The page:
The most memorable and disturbing evocation of hope in Hope Sings is a reflection on Billie Holiday’s 1939 song, “Strange Fruit.” The song was written by a Jewish high school teacher from the Bronx named Abel Meeropol as a protest to lynchings in the Southern U.S. “Strange Fruit” became a signature part of Holiday’s repertoire until the end of her career. The first stanza says, “Southern trees bear strange fruit, / Blood on the leaves and blood at the root, / Black bodies swinging in the southern breeze, / Strange fruit hanging from the poplar trees.” It’s impossible here to do justice to Pramuk’s poetic and thoughtful analysis, which moves from Negro spirituals to Thomas Merton to the Gospel to Phil Ochs. “Strange Fruit” is a difficult and unpleasant song. In fact, it is not hopeful at all. Yet the fact the song is and was sung is hopeful. As he says toward the end of the chapter, “Perhaps truth, goodness, and beauty are found, after all – or find us most ready to receive them – not in what we win but in ‘the act of struggle itself,’ the willingness to immerse ourselves body and soul in the history we have been given, and thus to be drawn into that same horizon of grace that rendered Jesus’ own struggle unspeakably beautiful, even where it plunges into violence and death on a cross” (65). It’s not an overstatement to add that Pramuk’s own prayerful reflections on this and the other works discussed in other chapters participate in the same truth, beauty, and goodness.

While imagination can lead to fantasy, the sort of imagination which produces hope “involves a profound engagement with the real” (106), as the “Strange Fruit” chapter shows. Or, as he says elsewhere, “All hope begins with telling the truth” (12). Imaginations are held captive to pernicious narratives about race, culture, and sexuality. Pramuk provides a series of snapshots of these realities which promote rather than overcome difference in both church and society. He mentions the “Stand Your Ground” laws in some states, the racist and sexist character of music videos, the 53-hours per week average American children spend in front of the television, the high-rates of sexual assault of college women, sexual abuse of children by clergy, the nearly 18,000 human beings trafficked in the U.S. annually, the almost-exclusive European aesthetic of the Catholic church, the rise of video game addiction, and the average 3,500 texts which 13-17 year old children send every month. These phenomena (and he mentions even more) inhibit true “encounter” with nature, with other humans, and ultimately with the mystery of the Divine. Without real encounter – or real presence as he prefers to call it – humans will continue to essentialize one another, to reduce each other to a single ‘essential’ aspect of their being, whether that be their race, nationality, politics, or sexuality.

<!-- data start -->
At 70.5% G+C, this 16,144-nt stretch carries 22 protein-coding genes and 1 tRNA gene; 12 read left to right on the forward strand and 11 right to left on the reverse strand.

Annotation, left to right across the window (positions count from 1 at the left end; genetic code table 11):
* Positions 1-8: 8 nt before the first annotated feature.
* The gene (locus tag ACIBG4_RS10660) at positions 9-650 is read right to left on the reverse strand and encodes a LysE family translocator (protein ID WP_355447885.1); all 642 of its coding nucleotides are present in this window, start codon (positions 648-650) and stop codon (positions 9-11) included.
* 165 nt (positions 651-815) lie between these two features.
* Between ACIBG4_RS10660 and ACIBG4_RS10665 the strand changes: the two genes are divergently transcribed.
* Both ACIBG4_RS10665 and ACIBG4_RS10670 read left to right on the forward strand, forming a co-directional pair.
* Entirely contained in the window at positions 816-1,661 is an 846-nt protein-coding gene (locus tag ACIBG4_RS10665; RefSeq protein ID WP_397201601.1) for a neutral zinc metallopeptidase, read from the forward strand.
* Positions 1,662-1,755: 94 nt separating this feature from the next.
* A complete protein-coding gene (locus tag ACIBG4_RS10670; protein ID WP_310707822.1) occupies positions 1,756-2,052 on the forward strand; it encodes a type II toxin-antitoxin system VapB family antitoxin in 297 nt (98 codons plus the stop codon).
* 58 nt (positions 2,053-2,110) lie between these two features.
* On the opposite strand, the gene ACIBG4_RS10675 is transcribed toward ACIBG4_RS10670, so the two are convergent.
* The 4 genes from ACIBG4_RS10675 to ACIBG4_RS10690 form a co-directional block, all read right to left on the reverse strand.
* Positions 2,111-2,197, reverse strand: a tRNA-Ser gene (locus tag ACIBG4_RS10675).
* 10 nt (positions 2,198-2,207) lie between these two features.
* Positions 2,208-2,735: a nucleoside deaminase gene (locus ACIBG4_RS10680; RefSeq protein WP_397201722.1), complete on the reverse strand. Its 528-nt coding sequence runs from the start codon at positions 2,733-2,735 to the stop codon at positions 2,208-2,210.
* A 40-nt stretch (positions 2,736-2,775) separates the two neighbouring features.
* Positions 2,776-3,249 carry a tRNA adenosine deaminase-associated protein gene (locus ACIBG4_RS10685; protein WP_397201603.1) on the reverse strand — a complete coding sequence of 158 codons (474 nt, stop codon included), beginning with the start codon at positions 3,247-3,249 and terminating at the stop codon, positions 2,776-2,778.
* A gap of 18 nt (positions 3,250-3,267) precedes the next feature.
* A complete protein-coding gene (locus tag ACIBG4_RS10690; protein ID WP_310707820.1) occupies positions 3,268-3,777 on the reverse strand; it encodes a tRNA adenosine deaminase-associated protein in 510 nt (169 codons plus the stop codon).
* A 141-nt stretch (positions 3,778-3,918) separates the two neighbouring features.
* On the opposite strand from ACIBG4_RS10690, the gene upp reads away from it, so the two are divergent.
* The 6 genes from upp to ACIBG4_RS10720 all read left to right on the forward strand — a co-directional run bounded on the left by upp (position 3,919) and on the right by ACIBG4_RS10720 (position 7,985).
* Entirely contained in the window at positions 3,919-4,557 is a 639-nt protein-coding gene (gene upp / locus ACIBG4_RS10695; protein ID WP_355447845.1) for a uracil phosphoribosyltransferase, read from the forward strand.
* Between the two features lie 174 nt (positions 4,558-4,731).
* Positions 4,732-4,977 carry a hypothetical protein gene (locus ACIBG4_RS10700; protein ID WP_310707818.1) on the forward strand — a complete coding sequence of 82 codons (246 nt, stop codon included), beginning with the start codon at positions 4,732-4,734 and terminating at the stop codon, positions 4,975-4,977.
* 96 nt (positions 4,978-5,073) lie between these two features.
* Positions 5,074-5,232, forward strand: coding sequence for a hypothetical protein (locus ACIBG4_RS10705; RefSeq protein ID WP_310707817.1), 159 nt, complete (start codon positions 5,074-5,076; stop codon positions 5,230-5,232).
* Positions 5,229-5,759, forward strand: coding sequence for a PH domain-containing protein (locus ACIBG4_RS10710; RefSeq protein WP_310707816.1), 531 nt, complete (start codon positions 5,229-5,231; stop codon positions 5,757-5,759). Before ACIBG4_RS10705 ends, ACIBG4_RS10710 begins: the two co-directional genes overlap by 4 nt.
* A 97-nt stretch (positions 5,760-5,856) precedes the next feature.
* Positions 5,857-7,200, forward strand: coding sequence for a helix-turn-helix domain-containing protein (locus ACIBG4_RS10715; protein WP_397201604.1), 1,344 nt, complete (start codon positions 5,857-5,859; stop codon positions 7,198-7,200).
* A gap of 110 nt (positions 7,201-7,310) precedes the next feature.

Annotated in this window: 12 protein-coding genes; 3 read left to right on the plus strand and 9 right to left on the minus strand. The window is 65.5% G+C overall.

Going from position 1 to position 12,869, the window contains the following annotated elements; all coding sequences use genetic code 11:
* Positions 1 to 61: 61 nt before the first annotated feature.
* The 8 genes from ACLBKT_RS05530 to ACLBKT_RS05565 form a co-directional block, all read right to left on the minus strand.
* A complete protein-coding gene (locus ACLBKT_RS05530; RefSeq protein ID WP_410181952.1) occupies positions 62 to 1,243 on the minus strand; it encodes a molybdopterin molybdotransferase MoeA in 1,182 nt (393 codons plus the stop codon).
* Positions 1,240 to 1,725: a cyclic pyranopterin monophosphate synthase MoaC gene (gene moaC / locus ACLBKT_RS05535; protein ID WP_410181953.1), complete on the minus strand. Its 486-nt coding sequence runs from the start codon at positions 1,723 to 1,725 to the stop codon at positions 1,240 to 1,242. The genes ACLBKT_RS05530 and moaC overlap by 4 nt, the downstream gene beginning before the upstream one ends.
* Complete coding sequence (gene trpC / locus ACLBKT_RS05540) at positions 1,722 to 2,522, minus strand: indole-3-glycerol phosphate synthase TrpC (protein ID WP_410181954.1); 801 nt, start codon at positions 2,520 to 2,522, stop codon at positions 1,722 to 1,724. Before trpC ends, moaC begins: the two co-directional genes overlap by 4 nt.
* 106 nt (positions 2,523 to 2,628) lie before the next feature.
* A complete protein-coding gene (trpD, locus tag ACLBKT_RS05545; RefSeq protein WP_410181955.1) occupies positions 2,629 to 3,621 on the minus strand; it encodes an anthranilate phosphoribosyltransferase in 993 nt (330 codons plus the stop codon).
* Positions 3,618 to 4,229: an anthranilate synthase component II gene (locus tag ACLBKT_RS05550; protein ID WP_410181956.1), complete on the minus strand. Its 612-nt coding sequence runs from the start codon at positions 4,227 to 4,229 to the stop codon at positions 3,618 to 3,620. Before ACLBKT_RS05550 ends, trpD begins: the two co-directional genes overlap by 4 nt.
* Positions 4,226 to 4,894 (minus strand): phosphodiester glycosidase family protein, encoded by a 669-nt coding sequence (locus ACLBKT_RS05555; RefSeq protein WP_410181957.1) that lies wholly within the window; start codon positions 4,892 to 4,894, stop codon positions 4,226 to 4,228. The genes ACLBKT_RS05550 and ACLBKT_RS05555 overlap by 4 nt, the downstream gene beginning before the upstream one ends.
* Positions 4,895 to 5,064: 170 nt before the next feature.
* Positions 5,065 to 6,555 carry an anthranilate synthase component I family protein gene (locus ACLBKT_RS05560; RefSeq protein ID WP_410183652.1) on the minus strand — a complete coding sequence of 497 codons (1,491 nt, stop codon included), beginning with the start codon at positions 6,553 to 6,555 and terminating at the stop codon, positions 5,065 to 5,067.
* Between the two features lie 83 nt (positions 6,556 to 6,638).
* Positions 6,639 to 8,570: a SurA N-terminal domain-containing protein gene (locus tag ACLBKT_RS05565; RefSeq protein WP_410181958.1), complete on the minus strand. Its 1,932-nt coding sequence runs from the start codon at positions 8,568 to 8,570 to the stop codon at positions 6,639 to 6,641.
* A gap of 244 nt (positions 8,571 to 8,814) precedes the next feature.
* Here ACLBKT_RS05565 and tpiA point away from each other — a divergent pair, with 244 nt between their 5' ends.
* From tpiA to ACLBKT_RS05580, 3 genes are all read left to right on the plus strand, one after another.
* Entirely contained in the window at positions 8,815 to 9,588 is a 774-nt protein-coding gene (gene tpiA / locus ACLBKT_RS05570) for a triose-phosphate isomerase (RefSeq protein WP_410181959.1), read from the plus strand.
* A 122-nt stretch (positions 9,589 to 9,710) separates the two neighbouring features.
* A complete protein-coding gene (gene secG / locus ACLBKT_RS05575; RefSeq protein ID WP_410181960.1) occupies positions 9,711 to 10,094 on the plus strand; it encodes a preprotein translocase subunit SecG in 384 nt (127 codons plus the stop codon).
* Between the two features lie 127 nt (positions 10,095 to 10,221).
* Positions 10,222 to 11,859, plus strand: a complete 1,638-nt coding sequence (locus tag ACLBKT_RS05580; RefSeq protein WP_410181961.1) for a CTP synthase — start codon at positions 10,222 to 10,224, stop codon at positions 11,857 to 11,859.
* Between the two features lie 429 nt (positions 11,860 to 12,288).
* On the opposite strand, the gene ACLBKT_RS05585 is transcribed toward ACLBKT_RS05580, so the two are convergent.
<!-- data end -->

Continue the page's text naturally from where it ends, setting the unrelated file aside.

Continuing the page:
Only graced encounters can explode such reductions. So long as the privileged continue to ignore the prophets in our midst, whether Amos or Stevie Wonder, divisions will persist and imaginations will remain captive. Pramuk’s hope is that by widening the imagination the circle of love will be opened to include all people. Christopher Pramuk’s hope is that the church can say, at the end of the day, “You are welcome, just as you are.”



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C. Christopher Smith is the founding editor of The Englewood Review of Books. He is also author of a number of books, including most recently How the Body of Christ Talks: Recovering the Practice of Conversation in the Church (Brazos Press, 2019). Connect with him online at: C-Christopher-Smith.com